Scientists are putting crocodiles in MRI scanners and playing Bach to better understand how their brains work.
In a rather bizarre bit of research, scientists are playing the music of Johann Sebastian Bach to crocodiles as they sit in MRI scanners in order to better understand the inner workings of their brains. Specifically, the test allows scientists to unlock the mystery of how the brains of crocodiles evolved, and how they differ from those of birds and mammals.
This study is one of the first efforts to examine the brains of reptiles in such detail, as previous studies had focused on mammals and birds. Reptiles present a unique challenge because they are cold blooded and therefore it is tough to record blood oxygenation level since it is depenedent on their body temperature. And of course there is the fact that they are dangerous creatures to work with, an additional obstacle.
So researchers took young Nile crocodiles and kept the temperature in the MRI scanner constant so the results would be consistent. They also bound the young crocodile to limit the danger and keep them still in the machine. In all, researchers exposed five young crocodiles to visual and auditory stimuli, including playing Bach’s Brandenberg Concerto No. 4.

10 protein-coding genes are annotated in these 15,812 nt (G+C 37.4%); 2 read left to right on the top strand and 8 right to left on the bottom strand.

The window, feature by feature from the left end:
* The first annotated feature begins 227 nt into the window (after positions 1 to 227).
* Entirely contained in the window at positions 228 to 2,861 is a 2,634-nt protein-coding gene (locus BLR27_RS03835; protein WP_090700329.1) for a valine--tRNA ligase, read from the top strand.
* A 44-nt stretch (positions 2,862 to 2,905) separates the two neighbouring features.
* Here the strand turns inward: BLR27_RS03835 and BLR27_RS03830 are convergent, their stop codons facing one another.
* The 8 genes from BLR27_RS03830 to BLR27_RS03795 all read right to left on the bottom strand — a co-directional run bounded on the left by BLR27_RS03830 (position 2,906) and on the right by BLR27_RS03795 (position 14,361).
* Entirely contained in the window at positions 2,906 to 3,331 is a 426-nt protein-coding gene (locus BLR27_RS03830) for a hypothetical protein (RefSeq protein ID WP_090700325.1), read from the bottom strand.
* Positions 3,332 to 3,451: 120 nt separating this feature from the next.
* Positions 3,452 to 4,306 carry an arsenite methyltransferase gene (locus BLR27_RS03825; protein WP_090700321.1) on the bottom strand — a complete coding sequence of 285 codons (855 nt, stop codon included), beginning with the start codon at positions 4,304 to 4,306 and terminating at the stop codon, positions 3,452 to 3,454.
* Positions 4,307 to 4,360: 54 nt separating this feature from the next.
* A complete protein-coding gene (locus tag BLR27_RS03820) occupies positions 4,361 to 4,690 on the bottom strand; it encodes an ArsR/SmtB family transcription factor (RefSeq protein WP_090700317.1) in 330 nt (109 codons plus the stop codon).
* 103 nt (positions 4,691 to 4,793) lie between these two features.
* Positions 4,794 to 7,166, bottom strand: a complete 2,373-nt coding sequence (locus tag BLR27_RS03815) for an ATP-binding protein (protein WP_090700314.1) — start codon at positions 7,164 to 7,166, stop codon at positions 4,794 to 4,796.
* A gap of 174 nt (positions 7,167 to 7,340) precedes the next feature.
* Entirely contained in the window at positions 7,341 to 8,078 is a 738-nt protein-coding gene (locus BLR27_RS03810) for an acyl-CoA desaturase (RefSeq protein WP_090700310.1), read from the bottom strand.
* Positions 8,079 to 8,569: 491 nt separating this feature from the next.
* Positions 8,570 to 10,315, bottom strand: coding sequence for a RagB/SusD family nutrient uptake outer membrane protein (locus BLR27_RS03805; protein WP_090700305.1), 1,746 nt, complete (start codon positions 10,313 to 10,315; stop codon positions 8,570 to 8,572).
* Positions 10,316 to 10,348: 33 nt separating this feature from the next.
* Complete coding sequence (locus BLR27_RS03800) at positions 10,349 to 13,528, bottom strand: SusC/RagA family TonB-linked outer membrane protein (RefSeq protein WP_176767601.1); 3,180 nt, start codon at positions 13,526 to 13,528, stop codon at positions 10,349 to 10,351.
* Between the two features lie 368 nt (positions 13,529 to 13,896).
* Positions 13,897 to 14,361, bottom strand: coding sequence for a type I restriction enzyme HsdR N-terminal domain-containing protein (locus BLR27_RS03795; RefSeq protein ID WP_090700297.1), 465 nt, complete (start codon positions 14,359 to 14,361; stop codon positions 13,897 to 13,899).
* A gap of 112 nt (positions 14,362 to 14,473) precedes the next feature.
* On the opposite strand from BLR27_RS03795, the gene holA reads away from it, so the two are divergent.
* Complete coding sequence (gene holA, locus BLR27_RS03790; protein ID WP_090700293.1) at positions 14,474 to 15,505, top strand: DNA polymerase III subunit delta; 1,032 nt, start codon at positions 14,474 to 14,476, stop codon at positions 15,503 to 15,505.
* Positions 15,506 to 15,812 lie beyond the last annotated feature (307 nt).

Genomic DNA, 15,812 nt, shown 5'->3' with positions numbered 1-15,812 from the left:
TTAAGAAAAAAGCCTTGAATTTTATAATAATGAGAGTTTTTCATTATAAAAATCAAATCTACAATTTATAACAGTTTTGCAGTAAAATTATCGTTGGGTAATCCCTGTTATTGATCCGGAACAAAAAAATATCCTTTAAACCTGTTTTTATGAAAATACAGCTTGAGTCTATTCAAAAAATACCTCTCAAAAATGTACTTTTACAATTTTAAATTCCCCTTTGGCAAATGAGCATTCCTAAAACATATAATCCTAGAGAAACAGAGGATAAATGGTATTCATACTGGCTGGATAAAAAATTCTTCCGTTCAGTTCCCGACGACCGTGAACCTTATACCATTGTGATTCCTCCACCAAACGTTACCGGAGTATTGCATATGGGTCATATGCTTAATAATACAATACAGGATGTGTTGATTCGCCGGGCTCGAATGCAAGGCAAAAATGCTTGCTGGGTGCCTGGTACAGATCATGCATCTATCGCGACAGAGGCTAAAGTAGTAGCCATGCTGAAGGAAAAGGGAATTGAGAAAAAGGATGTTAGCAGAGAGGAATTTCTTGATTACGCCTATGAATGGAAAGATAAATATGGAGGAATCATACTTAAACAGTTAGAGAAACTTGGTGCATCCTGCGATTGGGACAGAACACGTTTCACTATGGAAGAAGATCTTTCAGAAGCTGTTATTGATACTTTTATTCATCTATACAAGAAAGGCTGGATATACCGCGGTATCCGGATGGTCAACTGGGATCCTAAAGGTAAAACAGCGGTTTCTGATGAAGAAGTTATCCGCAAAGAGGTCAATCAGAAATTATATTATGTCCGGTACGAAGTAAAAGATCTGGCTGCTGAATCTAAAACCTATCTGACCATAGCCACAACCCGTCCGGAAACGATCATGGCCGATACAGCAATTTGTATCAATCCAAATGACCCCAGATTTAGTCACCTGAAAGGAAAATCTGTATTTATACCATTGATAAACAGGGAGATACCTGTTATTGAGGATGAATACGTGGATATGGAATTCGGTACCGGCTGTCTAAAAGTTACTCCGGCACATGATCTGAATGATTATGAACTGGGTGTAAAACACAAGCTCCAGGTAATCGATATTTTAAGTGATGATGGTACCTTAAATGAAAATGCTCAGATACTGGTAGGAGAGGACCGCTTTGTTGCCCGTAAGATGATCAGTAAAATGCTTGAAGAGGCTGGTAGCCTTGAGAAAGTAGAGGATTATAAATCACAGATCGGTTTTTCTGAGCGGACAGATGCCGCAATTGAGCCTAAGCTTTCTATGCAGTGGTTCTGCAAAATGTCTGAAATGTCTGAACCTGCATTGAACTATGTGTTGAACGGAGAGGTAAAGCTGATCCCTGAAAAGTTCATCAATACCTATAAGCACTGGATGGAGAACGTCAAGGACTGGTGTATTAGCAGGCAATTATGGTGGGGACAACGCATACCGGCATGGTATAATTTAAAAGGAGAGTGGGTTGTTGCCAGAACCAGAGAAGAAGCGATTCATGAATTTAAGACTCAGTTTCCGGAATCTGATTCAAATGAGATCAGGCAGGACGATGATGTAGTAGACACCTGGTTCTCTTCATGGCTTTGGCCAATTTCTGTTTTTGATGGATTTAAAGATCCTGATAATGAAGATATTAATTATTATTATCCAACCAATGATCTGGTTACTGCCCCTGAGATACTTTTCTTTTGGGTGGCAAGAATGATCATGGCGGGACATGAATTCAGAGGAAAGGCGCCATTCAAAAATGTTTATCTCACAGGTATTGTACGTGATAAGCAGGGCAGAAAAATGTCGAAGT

“What happens in a crocodile’s brain when it hears complex sounds? An international research team headed by Dr Felix Ströckens from the Department of Biopsychology at Ruhr-Universität Bochum (RUB) has provided the answer to this question,” reads a statement from Ruhr-University Bochum. “In a first, the researchers examined a cold-blooded reptile using functional MRI. They were thus able to determine that complex stimuli triggered activation patterns in the crocodile’s brain that are similar to those in birds and mammals – a deep insight into evolution. The results were published in the journal Proceedings of the Royal Society B: Biological Sciences on April 25, 2018.”